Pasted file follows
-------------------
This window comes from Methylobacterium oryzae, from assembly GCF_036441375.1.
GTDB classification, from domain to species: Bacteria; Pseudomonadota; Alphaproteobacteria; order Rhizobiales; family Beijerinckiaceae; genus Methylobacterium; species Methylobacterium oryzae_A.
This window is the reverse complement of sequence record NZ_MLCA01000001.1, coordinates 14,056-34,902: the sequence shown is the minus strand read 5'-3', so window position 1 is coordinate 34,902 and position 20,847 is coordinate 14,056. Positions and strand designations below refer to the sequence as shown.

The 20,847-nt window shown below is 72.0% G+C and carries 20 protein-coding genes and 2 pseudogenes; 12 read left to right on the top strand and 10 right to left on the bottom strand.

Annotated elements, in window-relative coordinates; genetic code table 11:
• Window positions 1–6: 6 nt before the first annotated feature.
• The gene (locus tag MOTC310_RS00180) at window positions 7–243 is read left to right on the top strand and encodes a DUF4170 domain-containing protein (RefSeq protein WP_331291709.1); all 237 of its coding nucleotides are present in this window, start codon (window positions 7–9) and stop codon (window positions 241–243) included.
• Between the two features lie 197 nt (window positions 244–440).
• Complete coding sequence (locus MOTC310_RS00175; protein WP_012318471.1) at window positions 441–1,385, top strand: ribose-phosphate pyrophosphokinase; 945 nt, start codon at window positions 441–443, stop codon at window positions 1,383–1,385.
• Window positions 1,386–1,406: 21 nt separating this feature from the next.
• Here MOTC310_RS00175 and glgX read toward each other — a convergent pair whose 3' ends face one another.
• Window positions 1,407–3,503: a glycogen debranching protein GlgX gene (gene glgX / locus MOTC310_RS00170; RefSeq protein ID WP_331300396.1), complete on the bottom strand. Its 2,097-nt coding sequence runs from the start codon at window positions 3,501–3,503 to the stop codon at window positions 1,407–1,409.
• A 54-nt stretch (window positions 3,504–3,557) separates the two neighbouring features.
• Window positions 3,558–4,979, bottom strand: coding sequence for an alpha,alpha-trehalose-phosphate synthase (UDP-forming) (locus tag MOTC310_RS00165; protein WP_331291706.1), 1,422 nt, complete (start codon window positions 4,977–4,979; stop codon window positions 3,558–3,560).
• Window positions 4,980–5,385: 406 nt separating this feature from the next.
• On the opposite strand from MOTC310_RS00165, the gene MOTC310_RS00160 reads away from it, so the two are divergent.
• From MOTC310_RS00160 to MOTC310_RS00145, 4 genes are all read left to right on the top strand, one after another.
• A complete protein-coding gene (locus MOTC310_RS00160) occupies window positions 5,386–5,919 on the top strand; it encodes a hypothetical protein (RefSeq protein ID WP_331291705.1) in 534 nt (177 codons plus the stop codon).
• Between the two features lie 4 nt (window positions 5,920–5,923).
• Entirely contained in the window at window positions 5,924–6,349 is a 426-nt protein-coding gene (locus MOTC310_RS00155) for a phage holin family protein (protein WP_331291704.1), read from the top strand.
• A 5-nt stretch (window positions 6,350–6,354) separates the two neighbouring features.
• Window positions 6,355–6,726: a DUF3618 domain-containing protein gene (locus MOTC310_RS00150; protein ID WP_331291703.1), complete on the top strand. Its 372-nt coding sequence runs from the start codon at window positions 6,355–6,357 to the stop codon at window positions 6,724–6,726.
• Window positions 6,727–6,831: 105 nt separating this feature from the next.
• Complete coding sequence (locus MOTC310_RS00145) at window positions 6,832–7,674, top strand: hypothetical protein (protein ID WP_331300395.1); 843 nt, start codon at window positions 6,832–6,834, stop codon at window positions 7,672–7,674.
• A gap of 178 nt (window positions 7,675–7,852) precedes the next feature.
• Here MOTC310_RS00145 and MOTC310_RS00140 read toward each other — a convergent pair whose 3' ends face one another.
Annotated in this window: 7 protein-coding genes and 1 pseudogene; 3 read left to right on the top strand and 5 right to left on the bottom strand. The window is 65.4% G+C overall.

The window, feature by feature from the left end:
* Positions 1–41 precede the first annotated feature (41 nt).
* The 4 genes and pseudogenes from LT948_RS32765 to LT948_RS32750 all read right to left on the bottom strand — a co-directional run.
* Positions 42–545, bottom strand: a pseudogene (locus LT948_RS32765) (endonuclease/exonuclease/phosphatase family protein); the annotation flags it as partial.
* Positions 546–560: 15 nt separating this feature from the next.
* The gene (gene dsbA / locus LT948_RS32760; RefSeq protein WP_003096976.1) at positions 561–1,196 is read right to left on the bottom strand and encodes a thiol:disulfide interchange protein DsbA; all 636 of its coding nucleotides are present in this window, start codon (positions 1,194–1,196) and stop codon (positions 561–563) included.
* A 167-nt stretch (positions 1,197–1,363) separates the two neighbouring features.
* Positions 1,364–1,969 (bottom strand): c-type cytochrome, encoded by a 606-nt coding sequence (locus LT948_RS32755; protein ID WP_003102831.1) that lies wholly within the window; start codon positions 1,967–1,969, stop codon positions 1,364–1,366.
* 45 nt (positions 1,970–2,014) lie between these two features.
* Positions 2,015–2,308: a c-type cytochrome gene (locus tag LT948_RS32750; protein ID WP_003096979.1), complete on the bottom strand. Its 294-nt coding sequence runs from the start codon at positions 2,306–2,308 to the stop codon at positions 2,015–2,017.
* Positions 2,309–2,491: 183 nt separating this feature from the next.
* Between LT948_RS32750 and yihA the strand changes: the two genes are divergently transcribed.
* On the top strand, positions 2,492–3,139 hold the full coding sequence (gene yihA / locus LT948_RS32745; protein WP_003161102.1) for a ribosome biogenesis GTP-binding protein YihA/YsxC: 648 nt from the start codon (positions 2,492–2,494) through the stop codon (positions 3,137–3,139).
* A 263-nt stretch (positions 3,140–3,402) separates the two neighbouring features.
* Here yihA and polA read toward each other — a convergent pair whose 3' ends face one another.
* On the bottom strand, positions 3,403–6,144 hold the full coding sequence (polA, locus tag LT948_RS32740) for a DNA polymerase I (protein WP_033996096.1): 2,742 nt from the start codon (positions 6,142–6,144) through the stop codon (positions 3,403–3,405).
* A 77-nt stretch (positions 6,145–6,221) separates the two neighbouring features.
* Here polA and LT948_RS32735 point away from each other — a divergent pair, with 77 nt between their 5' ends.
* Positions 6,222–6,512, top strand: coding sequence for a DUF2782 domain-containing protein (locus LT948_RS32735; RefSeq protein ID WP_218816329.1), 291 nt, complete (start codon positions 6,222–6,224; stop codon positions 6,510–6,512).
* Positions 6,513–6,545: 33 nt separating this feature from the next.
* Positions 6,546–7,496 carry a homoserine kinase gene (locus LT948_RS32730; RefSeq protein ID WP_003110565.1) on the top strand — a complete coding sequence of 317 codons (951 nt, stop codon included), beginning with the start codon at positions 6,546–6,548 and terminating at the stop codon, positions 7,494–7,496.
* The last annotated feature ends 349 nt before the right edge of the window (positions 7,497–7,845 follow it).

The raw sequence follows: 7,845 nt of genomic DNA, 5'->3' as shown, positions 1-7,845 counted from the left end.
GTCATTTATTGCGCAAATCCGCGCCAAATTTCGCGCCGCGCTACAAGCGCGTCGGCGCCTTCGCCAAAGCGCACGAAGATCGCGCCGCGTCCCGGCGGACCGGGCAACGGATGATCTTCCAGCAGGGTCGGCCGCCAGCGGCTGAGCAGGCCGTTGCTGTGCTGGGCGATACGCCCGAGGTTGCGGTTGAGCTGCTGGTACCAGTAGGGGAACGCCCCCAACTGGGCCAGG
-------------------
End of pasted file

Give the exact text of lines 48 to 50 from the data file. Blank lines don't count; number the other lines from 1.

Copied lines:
* Positions 6,546–7,496 carry a homoserine kinase gene (locus LT948_RS32730; RefSeq protein ID WP_003110565.1) on the top strand — a complete coding sequence of 317 codons (951 nt, stop codon included), beginning with the start codon at positions 6,546–6,548 and terminating at the stop codon, positions 7,494–7,496.
* The last annotated feature ends 349 nt before the right edge of the window (positions 7,497–7,845 follow it).

The raw sequence follows: 7,845 nt of genomic DNA, 5'->3' as shown, positions 1-7,845 counted from the left end.